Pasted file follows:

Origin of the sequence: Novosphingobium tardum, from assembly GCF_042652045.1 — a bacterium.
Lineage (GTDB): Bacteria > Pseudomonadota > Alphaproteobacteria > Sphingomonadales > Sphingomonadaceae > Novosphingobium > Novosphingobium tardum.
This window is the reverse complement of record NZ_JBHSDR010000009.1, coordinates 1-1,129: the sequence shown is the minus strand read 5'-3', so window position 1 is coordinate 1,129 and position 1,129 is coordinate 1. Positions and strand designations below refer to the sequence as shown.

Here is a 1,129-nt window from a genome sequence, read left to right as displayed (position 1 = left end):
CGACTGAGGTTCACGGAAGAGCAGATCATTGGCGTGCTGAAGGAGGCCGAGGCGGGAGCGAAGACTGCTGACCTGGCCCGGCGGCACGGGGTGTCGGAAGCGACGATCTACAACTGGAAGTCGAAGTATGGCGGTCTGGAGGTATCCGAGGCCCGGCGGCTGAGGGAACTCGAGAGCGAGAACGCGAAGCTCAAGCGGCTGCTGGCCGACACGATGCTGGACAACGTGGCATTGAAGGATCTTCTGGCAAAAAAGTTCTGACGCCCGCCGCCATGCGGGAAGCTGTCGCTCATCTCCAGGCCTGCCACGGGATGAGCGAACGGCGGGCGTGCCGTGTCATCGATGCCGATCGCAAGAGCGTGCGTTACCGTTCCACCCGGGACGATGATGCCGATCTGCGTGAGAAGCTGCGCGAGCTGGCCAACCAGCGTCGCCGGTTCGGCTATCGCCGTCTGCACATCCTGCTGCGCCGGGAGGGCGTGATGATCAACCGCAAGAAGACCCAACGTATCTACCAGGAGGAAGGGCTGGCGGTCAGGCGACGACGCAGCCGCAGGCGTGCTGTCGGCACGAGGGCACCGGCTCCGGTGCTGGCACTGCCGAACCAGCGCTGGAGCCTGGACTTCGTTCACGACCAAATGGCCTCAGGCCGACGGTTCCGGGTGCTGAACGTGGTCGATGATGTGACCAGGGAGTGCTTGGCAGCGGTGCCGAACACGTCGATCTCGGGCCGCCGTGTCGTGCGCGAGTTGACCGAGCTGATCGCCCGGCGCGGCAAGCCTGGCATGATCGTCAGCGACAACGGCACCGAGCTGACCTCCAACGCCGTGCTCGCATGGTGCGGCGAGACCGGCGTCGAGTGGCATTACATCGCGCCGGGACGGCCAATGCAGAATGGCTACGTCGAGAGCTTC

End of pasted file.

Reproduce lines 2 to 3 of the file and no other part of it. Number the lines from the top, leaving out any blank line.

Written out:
Lineage (GTDB): Bacteria > Pseudomonadota > Alphaproteobacteria > Sphingomonadales > Sphingomonadaceae > Novosphingobium > Novosphingobium tardum.
This window is the reverse complement of record NZ_JBHSDR010000009.1, coordinates 1-1,129: the sequence shown is the minus strand read 5'-3', so window position 1 is coordinate 1,129 and position 1,129 is coordinate 1. Positions and strand designations below refer to the sequence as shown.